In fact, I still think that is a shame. The government is playing politics, and I should know. Seriously though, I have asked the government to table this document at least 15 times, and the Liberals unfortunately keep refusing. This is why we the Conservatives have a different approach. The Liberals want to impose taxes and we want to provide assistance. In the coming weeks, the Leader of the Opposition will present the Conservatives' environment plan. Three weeks ago, 800 federal Conservatives from across Quebec gathered for a rally in Victoriaville. They came together thanks to the extraordinary leadership of the member for Richmond—Arthabaska, our political lieutenant. We introduced 58 candidates out of the 78 ridings. Several more have joined since then, and more will be announced soon. I do not want to give anything away, but you may find a hint in the papers.
At this event, when our party was gathered in Quebec, our leader gave a speech announcing several elements that will guide our actions if we are fortunate enough to win Canadians' trust 150 days from now. Our environmental plan will be based on three elements. First, we will help Canadians lower their greenhouse gas emissions. Second, we will make sure our plan is really concrete and is applied in a way that is positive for everyone. That means getting back into research and development. Lastly, we will export Canadian expertise. Those are the three main thrusts of our plan.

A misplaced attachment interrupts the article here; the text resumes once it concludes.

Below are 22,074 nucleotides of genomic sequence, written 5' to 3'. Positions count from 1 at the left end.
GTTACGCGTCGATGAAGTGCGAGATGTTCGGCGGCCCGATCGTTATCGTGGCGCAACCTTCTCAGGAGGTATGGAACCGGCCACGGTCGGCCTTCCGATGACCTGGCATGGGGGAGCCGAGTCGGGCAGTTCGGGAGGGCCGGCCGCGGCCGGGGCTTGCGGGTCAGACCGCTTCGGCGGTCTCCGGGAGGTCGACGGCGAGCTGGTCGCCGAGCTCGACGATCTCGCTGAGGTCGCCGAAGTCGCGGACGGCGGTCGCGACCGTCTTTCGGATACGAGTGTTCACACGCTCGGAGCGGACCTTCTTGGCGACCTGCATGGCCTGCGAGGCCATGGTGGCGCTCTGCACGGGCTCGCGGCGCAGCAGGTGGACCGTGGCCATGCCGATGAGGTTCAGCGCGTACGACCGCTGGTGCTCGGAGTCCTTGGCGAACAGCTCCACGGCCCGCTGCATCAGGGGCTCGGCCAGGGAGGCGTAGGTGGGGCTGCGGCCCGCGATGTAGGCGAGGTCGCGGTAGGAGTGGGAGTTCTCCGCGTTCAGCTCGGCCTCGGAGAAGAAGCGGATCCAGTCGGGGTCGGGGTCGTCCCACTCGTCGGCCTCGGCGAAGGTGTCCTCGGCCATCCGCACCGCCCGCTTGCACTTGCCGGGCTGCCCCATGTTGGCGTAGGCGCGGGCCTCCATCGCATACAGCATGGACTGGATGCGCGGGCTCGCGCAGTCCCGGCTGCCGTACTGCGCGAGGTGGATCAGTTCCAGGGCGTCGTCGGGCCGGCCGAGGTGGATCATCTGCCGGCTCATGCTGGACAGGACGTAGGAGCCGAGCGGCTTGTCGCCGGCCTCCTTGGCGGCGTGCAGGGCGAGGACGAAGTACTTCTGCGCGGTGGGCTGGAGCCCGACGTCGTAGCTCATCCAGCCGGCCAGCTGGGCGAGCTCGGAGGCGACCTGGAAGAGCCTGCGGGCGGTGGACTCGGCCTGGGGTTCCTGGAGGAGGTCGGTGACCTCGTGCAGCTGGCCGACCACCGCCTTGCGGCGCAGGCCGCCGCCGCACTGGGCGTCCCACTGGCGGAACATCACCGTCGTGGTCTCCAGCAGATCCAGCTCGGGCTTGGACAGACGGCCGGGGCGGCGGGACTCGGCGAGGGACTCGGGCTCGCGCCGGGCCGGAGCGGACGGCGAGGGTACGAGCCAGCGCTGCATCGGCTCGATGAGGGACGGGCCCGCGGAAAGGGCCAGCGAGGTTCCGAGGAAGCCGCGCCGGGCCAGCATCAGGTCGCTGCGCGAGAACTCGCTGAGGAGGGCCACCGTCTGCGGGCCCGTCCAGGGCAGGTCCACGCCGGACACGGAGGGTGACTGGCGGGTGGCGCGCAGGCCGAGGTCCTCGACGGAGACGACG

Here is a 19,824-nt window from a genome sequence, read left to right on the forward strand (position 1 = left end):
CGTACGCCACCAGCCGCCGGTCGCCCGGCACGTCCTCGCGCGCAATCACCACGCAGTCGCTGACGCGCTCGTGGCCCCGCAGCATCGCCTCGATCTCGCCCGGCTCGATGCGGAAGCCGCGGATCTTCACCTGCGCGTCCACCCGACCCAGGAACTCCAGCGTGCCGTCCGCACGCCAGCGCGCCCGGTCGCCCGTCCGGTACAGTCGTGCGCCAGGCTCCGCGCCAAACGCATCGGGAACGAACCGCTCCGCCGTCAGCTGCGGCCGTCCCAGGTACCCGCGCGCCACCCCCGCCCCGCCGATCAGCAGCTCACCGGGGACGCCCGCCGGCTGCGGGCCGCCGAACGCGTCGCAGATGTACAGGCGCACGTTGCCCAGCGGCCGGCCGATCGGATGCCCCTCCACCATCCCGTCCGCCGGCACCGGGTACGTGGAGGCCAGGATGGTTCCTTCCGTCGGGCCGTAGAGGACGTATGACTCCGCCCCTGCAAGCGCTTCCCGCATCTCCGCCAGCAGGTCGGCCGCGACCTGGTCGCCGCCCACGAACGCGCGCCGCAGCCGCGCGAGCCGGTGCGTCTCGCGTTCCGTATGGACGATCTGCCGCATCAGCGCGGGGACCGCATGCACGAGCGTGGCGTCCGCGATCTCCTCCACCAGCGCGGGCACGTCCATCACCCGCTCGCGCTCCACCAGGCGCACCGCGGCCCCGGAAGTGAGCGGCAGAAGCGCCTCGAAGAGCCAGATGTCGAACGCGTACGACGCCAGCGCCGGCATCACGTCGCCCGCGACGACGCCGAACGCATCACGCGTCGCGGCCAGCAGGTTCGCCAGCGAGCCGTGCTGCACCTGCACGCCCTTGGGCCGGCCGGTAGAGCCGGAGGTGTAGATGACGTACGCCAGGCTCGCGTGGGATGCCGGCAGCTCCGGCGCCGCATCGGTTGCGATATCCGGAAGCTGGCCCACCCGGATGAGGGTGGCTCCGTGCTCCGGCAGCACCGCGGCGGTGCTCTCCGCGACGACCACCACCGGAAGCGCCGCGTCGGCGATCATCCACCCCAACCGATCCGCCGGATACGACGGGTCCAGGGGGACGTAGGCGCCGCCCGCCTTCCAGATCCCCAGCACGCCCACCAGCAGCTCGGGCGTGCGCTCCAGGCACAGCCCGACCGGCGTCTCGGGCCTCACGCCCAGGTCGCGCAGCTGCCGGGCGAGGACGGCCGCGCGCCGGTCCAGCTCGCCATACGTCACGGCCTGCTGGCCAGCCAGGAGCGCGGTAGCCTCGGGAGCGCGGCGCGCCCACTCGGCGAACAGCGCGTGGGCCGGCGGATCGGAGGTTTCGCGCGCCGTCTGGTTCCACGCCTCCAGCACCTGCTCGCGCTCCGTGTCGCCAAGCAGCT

The Liberals want to tax, whereas we want to help. We want to help Canadians, businesses, provinces and municipalities reduce their environmental footprint. We have already unveiled the beginnings of that initiative. In January, speaking in Montreal, our leader announced that he will be working with cities to minimize sewage dumps into rivers like the St. Lawrence. It is all well and good to say that the environment and rivers are important, but dumping billions of litres of sewage into the St. Lawrence does not help the cause one bit.